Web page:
Democrats locally and nationally pretend to be united in a single paramount goal: Beat President Trump in 2020! That makes sense, particularly if you regard the tweeter-in-chief as an existential threat; a man capable of destroying the very foundations of our cherished republic.
Were I an ardent Democrat, I’d sacrifice liberal ideology on the altar of electability. I’d look carefully at the blue wave of 2018, and consider what propelled the party to a congressional majority.
One word: moderation. Cautious, sensible women and men snatched GOP seats in red states and swing states without overly catering to the Bernie Sanders wing of the party. There were a few exceptions, but liberal outliers such as Alexandria Ocasio-Cortez were relatively scarce. And remember, AOC knocked off the out-of-touch Dem incumbent in the primary — it has always been a deep blue district.
At the beginning of the year, I imagined that Democrats would choose a standard bearer who would bring only positive energy to the race. Younger than the president, thoughtful, well informed, without Trump’s personal baggage, articulate, charismatic and able to skewer the incumbent in a one-to-one debate.
I figured that a credible candidate would soon emerge from the bizarrely crowded field.
Joe Biden? Nope — he’s my age, and I sympathize with him when he stumbles over his words, misunderstands questions and babbles on semi-coherently. But Trump would make mincemeat of him during the campaign. As Springs attorney Lindsay Fischer told me 22 years ago when Mayor Bob Isaac abruptly resigned after a long and distinguished run in office, “Even the finest cut of meat has a sell-by date, as do politicians.” Good ole Joe will be 77 on Nov. 20 — hasn’t he reached his sell-by date?
Bernie Sanders? Nope — he’s a year older than Joe, a banner-waving ultraliberal. He’s been a fun, irascible and honest senator, but president? Still, it’d be fun to watch him debate El Presidente.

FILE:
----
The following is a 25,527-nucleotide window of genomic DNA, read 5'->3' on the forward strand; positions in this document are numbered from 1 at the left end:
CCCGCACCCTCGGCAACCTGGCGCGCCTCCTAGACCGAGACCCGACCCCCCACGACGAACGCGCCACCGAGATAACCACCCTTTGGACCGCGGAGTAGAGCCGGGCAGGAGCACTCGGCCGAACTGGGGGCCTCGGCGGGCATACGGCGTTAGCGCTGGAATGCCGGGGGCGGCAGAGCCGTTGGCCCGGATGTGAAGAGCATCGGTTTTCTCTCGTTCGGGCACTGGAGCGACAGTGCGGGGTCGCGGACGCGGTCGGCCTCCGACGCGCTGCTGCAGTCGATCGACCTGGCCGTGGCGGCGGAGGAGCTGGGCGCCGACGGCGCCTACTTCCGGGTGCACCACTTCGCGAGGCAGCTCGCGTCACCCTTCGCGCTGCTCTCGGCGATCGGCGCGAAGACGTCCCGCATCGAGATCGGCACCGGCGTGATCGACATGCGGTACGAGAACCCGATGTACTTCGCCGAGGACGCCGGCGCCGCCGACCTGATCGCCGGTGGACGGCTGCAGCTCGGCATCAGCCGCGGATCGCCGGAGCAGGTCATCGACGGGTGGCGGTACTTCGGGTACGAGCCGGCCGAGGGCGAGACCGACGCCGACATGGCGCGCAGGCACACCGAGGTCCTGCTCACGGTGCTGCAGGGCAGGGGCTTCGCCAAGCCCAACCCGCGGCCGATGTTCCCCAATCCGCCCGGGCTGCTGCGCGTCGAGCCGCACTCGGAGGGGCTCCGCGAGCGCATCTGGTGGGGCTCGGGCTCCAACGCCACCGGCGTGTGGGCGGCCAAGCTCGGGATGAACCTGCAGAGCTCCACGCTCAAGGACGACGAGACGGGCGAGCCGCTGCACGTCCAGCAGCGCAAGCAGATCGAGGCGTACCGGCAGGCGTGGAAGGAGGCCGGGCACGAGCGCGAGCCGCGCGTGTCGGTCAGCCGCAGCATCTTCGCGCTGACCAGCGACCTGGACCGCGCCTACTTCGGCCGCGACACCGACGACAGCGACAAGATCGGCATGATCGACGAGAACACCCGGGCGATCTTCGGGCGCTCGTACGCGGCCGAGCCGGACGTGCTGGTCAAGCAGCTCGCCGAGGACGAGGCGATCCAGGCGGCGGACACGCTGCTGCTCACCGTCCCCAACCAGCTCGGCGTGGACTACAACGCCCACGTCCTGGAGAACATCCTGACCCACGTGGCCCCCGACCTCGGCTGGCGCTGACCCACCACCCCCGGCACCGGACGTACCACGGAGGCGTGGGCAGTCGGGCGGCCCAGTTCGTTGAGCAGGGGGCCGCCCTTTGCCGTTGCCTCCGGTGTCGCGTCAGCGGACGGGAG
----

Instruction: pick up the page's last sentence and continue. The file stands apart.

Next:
Elizabeth Warren? If asked to describe a nightmare candidate, it’d be 70-year-old Sen. Warren — a Harvard professor who wants to blow up American health care and create a multi-trillion-dollar government behemoth that might or might not deliver, who has a plan for everything and reminds every middle-aged male voter of Hillary Clinton. She’s extraordinarily smart and capable, but I think her health care plan is a political landmine.
And then there are the 2-percenters, including Bennet, Bullock, Booker, Klobuchar and Yang — candidates stuck in neutral in the polls.
That leaves Pete Buttigieg and Kamala Harris as the only moderate Democrats with reasonable (if highly uncertain) paths to the nomination.
Let’s suppose that Biden falters in Iowa, and that either Mayor Pete or Harris surpasses expectations. Biden’s campaign isn’t having much success in fundraising, and younger voters aren’t exactly excited by him. If Buttigieg does well in Iowa and New Hampshire, and Harris manages to activate African-Americans in South Carolina, one of them might become the principal moderate opponent to Warren or Sanders.
And if either Harris or Buttigieg prevail, could they win? Is America ready for a female African-American president, or a 37-year-old gay president?
Growing up in the 1940s and ’50s in an America that enacted and enforced segregationist and anti-gay laws, I couldn’t have imagined such a future. Just as I was delighted to vote for Barack Obama, I’d be delighted to vote for Harris or Mayor Pete — but not because of their race, gender or sexual orientation.
Age is a factor. Competent presidents have to do what Trump apparently refuses to do — buckle down and govern. Our POTUS tweets, golfs, goes to events and takes long weekends at Mar-a-Lago. He acts like a very rich guy in his 70s — surprise!
Buttigieg and Harris are visibly smart, energetic and competent, and haven’t signed on to the fantasies of the extreme left. So how to decide whom to support? I could send one or both a few bucks and become one of millions of small-dollar supporters, thereby assuring a lifetime supply of electronic liberal supplications.
Mayor Pete and his husband, Chasten, have two big rescue dogs, pictured lolling on the couch of their home in South Bend, Ind. My wife Karen and I have three — easy decision! Ten, maybe even 20 bucks for the fresh prince of South Bend.
And at 37, Mayor Pete’s sell-by date is years away…